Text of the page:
measure the infinite descent," what it is to be shut out from the Eternal Love. When He brought in vision before one of His saints a venial sin in all its naked deformity, she swooned beneath the intolerable anguish. What must the contemplation of all sins,

' υπέρ ημών αμαρτίαν εποίησεν. 2 Cor. v. 20.

venial and mortal, of all generations of mankind have been to Him, who is not a Saint but the Living Source of Sanctity? The extremity of His suffering is attested, but not explained, by the cry of dereliction and the Sweat of Blood. We can but adore in silence the inscrutable secret of those unknown agonies,' the interior martyrdom sealed at last in death.

The controversies of the Reformation threw a fresh light on the subjective and moral aspects of the doctrine, and exhibited with peculiar distinctness the error of supposing that the Atonement wrought by Christ was to be understood as superseding our own satisfactions or obedience, instead of sanctifying and transforming them. This was in fact the question that lay at the root of the long disputes originated by Luther's teaching on justification, and the nature of justifying faith, while the other great school of Reformers brought into prominent notice the universality of redemption, as opposed to their own cherished theory of a deliverance wrought only for the elected few. The criticism of Socinus helped to expose the hollow. ness of all merely forensic schemes of satisfaction, and to remind Christian believers of the indissoluble connection between the Sacrifice and the Divinity of their Lord.

Another idea elicited in the course of discussion was, that in all probability the Son of God, 'the Firstborn of every creature,' would have assumed our nature, and sanctified it by personal indwelling, though we had needed no redemption. We could not have argued

à priori that He would come at all, or that, when we had fallen, He would come to die. We could not have told that the Incarnation of Jesus was to be the means of our union with the Godhead, or that our atonement, if atonement was needed, would be wrought out through His death. Nor can we tell with any certainty or completeness why it has been so now. The reasons lie deep in the counsels of Eternal Wisdom. We can but gaze, as it were, at the outer fringe of the curtains of His tabernacle, and from what we know of His dealings with us surmise something of that vaster mystery of the Divine Government which as yet is unrevealed. But looking back on what has actually occurred, with the light which revelation throws upon it, we may discern something, if not of the original causes of the Atonement, at least of its adaptation to our needs and the lessons it is designed to teach us. There is a fitness in the belief, that He, who is "the Brightness of the everlasting Light, the unspotted Mirror of God's majesty, and Image of His goodness,” would have come to make His delights with the children of men, even if they had persevered in their primal innocence. Still more does it seem natural to us that, when we had sinned, He should come, not only as our Brother, but our Redeemer, to make reparation for our sins, and consecrate afresh our fallen humanity in the baptism of sorrow and blood. Let us gather up some of the reflections which this view of the fitness of His atoning Passion suggests to us.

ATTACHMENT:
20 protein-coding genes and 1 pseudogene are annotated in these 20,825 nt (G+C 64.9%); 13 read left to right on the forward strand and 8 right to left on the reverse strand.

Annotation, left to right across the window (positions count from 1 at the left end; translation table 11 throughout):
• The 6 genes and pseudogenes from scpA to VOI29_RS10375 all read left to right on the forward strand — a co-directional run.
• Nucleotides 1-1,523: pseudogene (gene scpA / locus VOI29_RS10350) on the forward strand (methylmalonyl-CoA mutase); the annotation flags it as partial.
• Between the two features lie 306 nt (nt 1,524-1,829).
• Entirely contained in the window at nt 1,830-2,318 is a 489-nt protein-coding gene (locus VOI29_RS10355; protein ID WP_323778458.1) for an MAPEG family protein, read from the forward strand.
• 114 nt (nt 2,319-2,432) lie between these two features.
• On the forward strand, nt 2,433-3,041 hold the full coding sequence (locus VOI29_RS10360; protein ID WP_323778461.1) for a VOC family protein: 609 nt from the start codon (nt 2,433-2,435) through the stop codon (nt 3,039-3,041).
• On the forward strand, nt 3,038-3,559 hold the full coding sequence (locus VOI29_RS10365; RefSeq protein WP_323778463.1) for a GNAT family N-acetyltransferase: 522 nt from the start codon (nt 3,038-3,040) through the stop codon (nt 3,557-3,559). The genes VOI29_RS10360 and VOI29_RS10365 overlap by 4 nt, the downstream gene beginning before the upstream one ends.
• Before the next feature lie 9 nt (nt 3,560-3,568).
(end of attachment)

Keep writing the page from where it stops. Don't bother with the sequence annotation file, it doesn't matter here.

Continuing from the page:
1. Pain, as has been already said, is the deepest and